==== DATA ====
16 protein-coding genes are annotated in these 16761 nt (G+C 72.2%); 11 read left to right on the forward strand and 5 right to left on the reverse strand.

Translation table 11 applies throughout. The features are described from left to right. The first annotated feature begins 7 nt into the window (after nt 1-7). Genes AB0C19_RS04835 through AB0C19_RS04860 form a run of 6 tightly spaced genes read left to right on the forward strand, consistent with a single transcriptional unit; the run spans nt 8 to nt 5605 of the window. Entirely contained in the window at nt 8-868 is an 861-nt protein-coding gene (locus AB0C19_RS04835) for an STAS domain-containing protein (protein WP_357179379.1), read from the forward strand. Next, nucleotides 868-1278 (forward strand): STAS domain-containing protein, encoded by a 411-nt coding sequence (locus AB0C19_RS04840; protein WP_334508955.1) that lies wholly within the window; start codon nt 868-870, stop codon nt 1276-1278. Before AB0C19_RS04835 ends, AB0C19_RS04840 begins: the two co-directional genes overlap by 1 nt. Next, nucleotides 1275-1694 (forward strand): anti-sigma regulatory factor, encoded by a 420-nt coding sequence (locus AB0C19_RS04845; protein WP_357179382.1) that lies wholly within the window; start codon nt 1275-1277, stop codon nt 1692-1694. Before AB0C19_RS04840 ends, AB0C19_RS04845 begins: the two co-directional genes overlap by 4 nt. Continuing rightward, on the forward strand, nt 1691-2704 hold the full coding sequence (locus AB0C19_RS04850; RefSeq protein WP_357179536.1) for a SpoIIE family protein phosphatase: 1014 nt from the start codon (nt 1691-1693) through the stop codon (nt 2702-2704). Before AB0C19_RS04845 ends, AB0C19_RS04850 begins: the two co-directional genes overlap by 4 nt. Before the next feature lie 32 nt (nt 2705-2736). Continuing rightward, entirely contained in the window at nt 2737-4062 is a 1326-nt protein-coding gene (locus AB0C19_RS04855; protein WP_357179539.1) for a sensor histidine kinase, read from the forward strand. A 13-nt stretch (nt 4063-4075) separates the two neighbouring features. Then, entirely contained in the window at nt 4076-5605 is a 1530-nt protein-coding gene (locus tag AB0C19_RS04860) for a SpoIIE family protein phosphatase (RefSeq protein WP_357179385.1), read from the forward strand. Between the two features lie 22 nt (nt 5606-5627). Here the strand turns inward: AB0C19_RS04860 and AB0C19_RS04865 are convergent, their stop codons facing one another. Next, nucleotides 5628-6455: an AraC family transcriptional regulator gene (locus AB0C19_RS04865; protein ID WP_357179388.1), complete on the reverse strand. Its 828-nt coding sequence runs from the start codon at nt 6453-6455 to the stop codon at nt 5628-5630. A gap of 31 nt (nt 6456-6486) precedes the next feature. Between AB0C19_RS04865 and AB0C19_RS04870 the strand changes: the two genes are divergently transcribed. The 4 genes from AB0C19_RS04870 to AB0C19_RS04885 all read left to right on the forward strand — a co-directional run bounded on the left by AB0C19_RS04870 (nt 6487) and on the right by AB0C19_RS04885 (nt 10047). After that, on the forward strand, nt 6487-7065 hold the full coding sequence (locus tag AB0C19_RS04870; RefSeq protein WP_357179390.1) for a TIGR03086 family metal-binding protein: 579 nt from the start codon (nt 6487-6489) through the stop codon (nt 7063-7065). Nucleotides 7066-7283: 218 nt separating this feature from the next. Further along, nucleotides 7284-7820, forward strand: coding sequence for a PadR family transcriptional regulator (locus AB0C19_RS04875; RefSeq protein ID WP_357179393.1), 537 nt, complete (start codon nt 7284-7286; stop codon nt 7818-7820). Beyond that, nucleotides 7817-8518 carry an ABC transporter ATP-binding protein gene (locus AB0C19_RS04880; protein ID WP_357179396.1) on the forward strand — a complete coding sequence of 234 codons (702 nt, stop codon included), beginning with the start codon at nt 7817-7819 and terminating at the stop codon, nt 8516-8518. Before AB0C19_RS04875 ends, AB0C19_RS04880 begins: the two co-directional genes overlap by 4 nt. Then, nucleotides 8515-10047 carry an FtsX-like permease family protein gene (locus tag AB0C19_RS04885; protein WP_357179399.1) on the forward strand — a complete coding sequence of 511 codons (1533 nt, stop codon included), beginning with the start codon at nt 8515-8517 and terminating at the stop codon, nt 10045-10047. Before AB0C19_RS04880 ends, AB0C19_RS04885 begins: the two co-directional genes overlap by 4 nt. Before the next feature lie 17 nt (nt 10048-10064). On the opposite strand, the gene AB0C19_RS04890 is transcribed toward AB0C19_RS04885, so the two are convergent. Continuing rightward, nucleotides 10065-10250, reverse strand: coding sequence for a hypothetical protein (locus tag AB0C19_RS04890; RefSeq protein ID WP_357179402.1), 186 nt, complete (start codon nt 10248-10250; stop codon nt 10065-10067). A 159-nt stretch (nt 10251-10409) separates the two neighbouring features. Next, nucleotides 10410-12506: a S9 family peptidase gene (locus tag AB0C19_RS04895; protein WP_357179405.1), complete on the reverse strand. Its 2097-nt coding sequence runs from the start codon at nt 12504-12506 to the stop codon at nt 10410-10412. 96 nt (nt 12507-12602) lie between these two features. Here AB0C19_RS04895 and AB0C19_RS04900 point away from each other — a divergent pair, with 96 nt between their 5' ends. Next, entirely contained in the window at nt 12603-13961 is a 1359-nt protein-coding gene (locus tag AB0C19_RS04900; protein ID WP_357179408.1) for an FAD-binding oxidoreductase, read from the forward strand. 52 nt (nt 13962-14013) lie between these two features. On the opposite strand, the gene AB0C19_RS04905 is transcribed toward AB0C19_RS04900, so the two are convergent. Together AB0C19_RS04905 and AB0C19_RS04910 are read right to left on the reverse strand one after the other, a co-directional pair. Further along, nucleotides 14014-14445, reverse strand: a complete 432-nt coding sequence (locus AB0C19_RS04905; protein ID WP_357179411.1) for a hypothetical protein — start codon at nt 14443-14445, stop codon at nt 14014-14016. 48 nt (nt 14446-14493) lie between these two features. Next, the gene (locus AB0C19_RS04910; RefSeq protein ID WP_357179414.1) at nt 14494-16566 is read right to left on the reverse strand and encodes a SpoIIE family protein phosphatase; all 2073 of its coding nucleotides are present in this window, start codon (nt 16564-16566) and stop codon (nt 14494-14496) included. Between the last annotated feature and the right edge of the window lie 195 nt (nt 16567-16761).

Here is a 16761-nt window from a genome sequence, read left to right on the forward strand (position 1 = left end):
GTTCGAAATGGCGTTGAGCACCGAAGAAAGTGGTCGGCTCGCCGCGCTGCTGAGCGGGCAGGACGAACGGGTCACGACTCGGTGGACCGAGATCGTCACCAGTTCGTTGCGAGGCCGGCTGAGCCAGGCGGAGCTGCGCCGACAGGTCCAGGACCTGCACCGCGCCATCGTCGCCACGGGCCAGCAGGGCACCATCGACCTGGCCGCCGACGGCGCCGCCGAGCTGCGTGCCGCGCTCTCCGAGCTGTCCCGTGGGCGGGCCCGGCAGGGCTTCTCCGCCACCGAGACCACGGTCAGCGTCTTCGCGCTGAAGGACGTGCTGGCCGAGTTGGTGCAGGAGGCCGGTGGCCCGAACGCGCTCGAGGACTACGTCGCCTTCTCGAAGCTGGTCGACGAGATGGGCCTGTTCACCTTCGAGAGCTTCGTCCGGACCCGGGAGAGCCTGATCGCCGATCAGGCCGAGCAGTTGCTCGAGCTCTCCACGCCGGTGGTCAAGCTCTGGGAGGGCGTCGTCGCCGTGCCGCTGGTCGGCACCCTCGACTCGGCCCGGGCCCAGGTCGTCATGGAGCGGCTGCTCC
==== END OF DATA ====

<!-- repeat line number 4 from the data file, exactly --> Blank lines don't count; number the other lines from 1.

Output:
GTTCGAAATGGCGTTGAGCACCGAAGAAAGTGGTCGGCTCGCCGCGCTGCTGAGCGGGCAGGACGAACGGGTCACGACTCGGTGGACCGAGATCGTCACCAGTTCGTTGCGAGGCCGGCTGAGCCAGGCGGAGCTGCGCCGACAGGTCCAGGACCTGCACCGCGCCATCGTCGCCACGGGCCAGCAGGGCACCATCGACCTGGCCGCCGACGGCGCCGCCGAGCTGCGTGCCGCGCTCTCCGAGCTGTCCCGTGGGCGGGCCCGGCAGGGCTTCTCCGCCACCGAGACCACGGTCAGCGTCTTCGCGCTGAAGGACGTGCTGGCCGAGTTGGTGCAGGAGGCCGGTGGCCCGAACGCGCTCGAGGACTACGTCGCCTTCTCGAAGCTGGTCGACGAGATGGGCCTGTTCACCTTCGAGAGCTTCGTCCGGACCCGGGAGAGCCTGATCGCCGATCAGGCCGAGCAGTTGCTCGAGCTCTCCACGCCGGTGGTCAAGCTCTGGGAGGGCGTCGTCGCCGTGCCGCTGGTCGGCACCCTCGACTCGGCCCGGGCCCAGGTCGTCATGGAGCGGCTGCTCC